Friday, February 20, 2009

Eric Holder and cowardice

Our new attorney general recently claimed in a speech that we are a nation of "cowards", because, according to him, we don't discuss race enough; here's the best comment I've seen so far on this:

"Many have weighed in on Eric Holder's "cowards" slur. He obviously hasn't paid much attention to college campuses, where the obsession with race permeates departments, curricula, hiring, faculty profile, student events, funding, etc. Bumper-sticker identification and hair-trigger readiness to accuse someone of racism to further a particular ideological or even personal agenda are now 30 years old and institutionalized in higher education. He is right on one count, however — in the university, public schools, journalism at large, the foundations, and politics, there is a reluctance in one aspect to broach the subject. It is absolutely taboo to suggest that personal behavior, particular ingrained attitudes, and pernicious cultural assumptions — far more than contemporary racial oppression — could have contributed to ordinately high rates of drug use, crime, illegitimacy, unemployment, high-school drop-out rates, sexist attitudes toward women, and incarceration among a subset of young African-American males."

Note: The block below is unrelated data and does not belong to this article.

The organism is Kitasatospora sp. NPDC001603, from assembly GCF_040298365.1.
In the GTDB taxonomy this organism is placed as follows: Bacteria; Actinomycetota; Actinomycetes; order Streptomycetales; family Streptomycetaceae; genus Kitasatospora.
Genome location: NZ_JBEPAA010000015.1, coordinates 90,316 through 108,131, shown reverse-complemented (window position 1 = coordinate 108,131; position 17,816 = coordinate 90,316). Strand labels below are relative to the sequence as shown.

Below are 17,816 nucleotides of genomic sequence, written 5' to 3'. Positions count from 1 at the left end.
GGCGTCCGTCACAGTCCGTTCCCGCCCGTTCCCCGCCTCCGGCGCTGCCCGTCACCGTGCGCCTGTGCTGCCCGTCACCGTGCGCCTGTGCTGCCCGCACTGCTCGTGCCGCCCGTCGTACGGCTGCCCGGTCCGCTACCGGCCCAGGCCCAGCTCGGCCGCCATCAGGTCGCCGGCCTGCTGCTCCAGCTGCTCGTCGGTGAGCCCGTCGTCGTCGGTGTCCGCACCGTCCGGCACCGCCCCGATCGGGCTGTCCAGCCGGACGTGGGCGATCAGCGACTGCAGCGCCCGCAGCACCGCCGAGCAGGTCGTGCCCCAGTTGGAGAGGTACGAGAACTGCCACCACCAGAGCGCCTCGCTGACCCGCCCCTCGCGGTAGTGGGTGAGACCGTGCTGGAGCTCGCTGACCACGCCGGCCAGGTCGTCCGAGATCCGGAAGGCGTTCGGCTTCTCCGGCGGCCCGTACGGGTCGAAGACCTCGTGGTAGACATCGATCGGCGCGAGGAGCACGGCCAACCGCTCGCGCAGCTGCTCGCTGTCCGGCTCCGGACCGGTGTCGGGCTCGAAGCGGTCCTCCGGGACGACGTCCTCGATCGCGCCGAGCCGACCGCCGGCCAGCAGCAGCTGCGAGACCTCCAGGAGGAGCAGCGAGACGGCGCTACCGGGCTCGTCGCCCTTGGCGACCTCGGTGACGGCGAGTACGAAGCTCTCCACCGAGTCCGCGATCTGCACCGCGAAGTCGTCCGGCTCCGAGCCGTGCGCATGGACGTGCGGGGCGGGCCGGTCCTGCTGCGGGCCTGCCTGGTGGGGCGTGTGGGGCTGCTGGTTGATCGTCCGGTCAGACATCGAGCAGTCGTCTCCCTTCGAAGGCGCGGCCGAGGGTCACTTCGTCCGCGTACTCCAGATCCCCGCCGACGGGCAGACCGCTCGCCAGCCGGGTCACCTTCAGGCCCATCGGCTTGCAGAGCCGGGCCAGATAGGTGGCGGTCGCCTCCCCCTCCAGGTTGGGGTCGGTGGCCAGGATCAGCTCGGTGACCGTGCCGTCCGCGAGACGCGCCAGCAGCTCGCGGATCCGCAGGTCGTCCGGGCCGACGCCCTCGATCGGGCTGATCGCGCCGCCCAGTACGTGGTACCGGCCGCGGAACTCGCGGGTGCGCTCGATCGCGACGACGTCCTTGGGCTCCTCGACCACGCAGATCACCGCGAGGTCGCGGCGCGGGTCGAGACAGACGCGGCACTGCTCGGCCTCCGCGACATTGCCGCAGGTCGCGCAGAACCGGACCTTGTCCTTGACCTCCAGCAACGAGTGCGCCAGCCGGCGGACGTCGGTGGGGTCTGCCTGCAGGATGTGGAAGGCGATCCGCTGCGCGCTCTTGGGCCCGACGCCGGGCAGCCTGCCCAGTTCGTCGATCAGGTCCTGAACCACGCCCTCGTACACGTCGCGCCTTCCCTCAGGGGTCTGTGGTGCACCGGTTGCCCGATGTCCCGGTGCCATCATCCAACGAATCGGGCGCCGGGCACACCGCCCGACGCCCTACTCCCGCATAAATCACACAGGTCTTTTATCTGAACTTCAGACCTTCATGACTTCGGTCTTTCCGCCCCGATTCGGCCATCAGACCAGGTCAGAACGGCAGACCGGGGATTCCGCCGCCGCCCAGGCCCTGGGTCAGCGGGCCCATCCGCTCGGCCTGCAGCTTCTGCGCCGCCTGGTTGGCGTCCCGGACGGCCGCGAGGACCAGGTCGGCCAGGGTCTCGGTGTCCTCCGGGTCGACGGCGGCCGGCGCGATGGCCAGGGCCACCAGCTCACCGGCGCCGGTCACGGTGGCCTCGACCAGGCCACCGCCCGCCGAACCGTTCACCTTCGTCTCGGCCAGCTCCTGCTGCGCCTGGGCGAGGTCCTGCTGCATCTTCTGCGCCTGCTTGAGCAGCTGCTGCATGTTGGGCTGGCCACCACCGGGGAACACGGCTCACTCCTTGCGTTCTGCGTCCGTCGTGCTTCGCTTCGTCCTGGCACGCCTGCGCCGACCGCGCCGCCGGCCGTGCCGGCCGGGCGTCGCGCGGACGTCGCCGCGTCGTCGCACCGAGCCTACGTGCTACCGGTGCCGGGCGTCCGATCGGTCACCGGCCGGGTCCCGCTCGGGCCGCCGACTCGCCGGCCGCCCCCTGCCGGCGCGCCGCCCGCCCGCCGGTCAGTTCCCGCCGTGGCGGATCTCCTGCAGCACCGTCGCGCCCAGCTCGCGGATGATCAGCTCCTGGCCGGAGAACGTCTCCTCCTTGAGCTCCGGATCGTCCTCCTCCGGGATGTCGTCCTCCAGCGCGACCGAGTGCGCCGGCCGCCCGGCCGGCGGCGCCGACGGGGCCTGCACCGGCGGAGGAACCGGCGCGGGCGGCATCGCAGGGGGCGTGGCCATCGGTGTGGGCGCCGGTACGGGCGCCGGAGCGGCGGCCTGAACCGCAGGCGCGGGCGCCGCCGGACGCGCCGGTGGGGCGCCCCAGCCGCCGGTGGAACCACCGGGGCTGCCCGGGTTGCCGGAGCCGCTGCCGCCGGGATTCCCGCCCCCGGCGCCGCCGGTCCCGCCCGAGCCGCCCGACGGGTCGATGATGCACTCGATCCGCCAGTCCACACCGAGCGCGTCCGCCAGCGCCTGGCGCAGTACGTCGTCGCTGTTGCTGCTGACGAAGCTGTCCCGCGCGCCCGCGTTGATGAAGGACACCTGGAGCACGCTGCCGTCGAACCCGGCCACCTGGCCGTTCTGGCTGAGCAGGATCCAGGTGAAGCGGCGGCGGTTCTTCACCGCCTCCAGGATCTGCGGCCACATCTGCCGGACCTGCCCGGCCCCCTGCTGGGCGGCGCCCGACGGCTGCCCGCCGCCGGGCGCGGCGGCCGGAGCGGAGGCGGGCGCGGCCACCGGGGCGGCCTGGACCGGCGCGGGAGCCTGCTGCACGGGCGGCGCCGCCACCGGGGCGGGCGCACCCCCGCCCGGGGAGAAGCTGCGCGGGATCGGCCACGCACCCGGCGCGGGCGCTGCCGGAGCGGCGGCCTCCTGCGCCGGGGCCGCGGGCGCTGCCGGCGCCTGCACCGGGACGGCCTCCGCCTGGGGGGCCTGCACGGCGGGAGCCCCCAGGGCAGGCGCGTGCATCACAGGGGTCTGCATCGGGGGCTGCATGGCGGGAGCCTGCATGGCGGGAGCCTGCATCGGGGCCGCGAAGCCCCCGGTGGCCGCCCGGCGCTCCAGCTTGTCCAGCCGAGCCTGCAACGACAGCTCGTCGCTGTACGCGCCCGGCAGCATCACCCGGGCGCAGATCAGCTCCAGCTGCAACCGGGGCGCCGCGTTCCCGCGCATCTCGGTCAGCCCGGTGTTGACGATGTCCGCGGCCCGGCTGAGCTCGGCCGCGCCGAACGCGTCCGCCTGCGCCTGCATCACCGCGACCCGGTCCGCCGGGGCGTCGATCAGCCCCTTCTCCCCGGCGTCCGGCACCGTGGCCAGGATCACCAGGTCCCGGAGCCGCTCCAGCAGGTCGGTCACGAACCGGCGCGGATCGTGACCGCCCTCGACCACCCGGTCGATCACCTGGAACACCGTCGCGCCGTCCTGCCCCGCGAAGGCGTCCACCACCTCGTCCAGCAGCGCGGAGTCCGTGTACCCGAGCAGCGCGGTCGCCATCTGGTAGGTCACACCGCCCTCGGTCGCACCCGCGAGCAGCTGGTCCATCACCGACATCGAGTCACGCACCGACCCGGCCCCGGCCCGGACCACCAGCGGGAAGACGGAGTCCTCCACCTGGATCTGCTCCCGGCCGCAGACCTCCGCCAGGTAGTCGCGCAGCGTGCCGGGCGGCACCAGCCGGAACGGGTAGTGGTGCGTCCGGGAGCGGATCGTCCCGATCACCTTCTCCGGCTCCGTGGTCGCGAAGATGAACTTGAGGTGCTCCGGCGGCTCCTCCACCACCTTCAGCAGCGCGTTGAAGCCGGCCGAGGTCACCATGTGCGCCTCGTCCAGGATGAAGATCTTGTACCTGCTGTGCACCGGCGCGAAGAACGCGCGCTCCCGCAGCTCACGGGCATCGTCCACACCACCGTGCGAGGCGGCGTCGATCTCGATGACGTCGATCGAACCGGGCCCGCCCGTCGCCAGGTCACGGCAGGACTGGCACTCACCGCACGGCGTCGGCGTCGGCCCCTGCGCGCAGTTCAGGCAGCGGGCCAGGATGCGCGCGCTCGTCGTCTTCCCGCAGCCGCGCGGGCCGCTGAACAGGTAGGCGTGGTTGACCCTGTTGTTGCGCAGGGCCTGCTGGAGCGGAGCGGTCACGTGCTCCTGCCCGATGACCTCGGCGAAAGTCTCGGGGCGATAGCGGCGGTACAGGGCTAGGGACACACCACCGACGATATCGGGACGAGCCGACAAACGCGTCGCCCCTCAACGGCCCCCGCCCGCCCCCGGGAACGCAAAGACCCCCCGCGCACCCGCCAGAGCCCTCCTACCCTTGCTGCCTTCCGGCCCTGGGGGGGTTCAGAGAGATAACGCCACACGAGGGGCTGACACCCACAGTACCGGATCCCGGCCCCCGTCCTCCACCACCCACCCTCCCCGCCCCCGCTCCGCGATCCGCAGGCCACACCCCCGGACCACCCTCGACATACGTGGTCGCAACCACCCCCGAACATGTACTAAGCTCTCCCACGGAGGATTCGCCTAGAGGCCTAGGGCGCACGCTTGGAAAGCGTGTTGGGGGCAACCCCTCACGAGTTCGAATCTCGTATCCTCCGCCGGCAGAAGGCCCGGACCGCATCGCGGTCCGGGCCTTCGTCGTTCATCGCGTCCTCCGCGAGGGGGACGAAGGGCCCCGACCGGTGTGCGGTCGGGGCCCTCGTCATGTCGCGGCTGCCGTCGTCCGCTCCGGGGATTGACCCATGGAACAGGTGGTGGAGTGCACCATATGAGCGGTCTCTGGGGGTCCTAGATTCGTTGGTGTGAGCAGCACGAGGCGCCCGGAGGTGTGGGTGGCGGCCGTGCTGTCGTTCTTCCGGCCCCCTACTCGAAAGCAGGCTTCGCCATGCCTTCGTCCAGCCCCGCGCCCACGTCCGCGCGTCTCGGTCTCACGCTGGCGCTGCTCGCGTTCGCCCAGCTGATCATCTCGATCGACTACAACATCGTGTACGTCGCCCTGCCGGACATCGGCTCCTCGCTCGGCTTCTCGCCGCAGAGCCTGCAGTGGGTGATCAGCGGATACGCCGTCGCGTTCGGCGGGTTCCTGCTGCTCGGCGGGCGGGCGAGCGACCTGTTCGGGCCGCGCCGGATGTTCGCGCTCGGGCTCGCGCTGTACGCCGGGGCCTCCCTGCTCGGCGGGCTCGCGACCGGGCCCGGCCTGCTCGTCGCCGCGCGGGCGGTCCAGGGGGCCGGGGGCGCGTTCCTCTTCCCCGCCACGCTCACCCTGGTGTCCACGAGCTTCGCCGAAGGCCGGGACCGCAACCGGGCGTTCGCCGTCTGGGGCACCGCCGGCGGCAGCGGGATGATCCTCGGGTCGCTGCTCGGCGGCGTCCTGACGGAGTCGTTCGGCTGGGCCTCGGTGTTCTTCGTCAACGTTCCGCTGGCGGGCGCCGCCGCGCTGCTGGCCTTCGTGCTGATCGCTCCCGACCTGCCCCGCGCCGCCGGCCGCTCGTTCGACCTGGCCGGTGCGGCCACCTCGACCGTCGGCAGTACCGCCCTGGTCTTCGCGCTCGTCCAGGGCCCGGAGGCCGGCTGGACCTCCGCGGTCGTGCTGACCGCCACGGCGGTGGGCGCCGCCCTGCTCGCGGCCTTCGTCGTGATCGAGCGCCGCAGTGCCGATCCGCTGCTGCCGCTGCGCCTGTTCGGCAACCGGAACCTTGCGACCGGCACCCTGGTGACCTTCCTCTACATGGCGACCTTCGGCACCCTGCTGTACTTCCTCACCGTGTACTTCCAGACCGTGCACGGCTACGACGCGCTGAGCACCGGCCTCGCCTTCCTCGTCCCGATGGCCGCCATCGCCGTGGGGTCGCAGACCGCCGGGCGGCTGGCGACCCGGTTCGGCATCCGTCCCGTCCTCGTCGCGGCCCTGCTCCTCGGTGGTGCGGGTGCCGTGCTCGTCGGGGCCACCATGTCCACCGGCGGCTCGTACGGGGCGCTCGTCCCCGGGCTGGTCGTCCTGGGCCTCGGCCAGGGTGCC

Bingo. I know at a number of campuses, there are endless attempts to have conversations on race, panel discussions on race, student clubs just for African-Americans, academic departments for the study of race...and just what has all this gotten us? According to Holder, we're still a bunch of cowards.